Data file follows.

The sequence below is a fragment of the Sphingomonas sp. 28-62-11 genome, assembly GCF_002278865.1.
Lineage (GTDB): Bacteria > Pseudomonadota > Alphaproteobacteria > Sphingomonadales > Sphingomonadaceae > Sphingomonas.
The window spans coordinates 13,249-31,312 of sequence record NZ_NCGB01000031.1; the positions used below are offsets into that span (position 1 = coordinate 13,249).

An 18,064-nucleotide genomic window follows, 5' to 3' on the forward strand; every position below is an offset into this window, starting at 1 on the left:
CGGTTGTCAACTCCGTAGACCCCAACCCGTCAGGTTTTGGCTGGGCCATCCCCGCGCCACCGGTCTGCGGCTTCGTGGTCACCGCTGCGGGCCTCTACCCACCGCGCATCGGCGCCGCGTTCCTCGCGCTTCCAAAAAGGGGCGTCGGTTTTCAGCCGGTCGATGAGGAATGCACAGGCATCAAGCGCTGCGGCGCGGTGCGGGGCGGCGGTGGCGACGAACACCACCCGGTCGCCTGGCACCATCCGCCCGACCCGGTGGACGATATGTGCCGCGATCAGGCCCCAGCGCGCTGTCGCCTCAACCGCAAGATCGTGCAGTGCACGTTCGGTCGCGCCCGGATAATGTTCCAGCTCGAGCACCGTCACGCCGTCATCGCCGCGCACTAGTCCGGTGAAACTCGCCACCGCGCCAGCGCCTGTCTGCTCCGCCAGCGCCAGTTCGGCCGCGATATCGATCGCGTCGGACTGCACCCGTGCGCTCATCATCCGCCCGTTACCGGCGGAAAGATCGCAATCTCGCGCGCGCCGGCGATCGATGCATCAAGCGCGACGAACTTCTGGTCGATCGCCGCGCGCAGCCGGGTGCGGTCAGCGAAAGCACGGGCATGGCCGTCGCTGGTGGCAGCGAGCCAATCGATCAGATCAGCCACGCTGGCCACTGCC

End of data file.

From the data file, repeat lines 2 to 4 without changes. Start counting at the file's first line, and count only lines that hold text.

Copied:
Lineage (GTDB): Bacteria > Pseudomonadota > Alphaproteobacteria > Sphingomonadales > Sphingomonadaceae > Sphingomonas.
The window spans coordinates 13,249-31,312 of sequence record NZ_NCGB01000031.1; the positions used below are offsets into that span (position 1 = coordinate 13,249).

An 18,064-nucleotide genomic window follows, 5' to 3' on the forward strand; every position below is an offset into this window, starting at 1 on the left: